Updated from 10:32 a.m. EDT
Oil prices firmed and stayed at $61 Tuesday as traders focused on another gain in fuel inventories and increased production from
Prudhoe Bay oil field.
Light, sweet crude with a November delivery date gave back 44 cents to close at $61.01 a barrel on Nymex. Trading of the front-month contract was volatile, with prices hitting a high of $62 after the head of OPEC said oil prices should be stabilized.
"Something needs to be done to steady the price. That's all I can say," OPEC President Edmund Daukoro told
after a meeting in Nigeria.
The rest of the energy complex was mixed, with heating oil rising by 1 cent to $1.65 a gallon and unleaded gasoline inching down by 1 cent to $1.49 a gallon.
Natural gas added 5 cents to $4.52 per million British thermal units after sinking to two-and-a-half-year lows over the past week. Brimming stockpiles and no hurricane activity in the Gulf of Mexico, where as much as 25% of the country's oil and natural gas is produced, helped temper prices.
Brimming supplies and the promise of more overrode speculation about OPEC's next move. This month, oil prices have shed 12% on slower economic growth, little hurricane activity in the Gulf of Mexico and the U.N.'s refusal to slap Iran with sanctions.
BP expects to resume production in the eastern portion of the country's largest oil field in Alaska within a week. Already, the company is producing around 100,000 barrels of crude from that section and is expected to add another 50,000 barrels,
reported. Total production from both sides is expected to be 400,000 barrels.
The oil giant, which shut down the field in August after discovering pipeline corrosion and leaks, wasn't expected to kick-start output until later this year. The field's western half was reopened shortly after the closure and has been producing about 250,000 barrels per day.
For the sixth straight week, gasoline supplies likely rose as demand and the vacation season wind down. Analysts in a
poll expect gasoline inventories to rise by 750,000 barrels last week. Gasoline demand typically peaks in the summer, when millions of Americans go on vacation.
Distillates, which include heating oil, probably jumped by 2.1 million barrels in the U.S. Energy Department's weekly petroleum update, due Wednesday. Refiners are increasing their production of distillates for the winter heating season.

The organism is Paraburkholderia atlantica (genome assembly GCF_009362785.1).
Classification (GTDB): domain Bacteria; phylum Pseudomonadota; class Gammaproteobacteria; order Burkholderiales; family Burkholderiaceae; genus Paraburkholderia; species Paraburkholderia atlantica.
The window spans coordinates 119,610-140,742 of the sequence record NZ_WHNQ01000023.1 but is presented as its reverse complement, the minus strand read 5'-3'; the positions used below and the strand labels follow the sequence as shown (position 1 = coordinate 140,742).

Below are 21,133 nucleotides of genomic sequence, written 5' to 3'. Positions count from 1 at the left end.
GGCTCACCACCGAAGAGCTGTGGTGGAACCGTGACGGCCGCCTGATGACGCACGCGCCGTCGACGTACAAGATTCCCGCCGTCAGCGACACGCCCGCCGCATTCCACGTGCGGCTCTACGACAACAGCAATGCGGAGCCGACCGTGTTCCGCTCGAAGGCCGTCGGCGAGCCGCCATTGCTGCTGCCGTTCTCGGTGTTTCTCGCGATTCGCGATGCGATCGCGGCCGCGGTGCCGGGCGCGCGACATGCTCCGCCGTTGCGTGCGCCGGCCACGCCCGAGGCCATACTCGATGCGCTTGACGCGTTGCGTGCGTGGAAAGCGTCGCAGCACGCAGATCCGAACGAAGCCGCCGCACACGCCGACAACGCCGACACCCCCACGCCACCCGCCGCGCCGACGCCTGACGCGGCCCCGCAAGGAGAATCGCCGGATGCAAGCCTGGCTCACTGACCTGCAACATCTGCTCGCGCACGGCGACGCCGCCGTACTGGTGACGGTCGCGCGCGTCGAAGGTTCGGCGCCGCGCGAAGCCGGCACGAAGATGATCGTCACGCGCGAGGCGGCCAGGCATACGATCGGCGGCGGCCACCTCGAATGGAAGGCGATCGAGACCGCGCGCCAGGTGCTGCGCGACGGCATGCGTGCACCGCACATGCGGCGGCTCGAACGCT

Supplies of crude, which is refined into gasoline and heating oil, was projected to fall by 1.7 million barrels. Even if crude supplies decline, inventories are currently 5% above the same period last year.
At the same time, refining capacity likely dropped by 0.9% last week as refiners started seasonal maintenance.
A break in the impasse with Iran over its nuclear program also helped drive down prices. The Iranian President said Monday that he would be open to talks over his country's nuclear program.
The U.N. has threatened Iran, the world's fourth-largest oil producer, with sanctions for missing an Aug. 31 deadline to stop enriching uranium. But the international body has not made good on its threats because Iran has threatened to hit back by slashing its crude exports and hiking oil prices.
Iran has proposed halting uranium enrichment for three months during negotiations with European diplomats, the
reported Tuesday. Tehran is said to complete the deal today or Wednesday, but wants to keep the details under wraps.
On Monday, crude prices rebounded from six-month lows after the OPEC chief said he has been speaking with other members about prices since mid-September. He did caution, though, that it would take more than one day of declines to trim output. Although members have not given an exact price they would be happy with, Daukoru said prices around $60 were "reasonable."
"We are already talking among ourselves in the OPEC fold," said Daukoru Tuesday,
reported. "The price is very low and it's not good for investors."
Analysts believe the 11 member countries would defend $60-a-barrel oil and readjust their output if oil fell below that price. Such a move would have a large effect on the energy markets because the group controls 40% of the world's crude.
"I think that OPEC was trying to leave output unchanged but the market called their bluff. If oil is below $60 a barrel they will most likely be forced to act," said Phil Flynn, an energy analyst at Alaron Trading in Chicago. "Well, if not to act to at least threaten to act and a threat just might be enough to get us through this time of seasonal oil demand weakness."
Energy shares were moving 2% higher on the Amex Oil and the Philadelphia Oil Service Indices.
were rising the most among drillers and refiners from 3% to 4%.
Oil service company
saw its stock perk up 84 cents, or 1.5%, to $57.88 after the chief executive officer told analysts Tuesday he expects annual revenues to grow by 15% to 20% beyond 2010.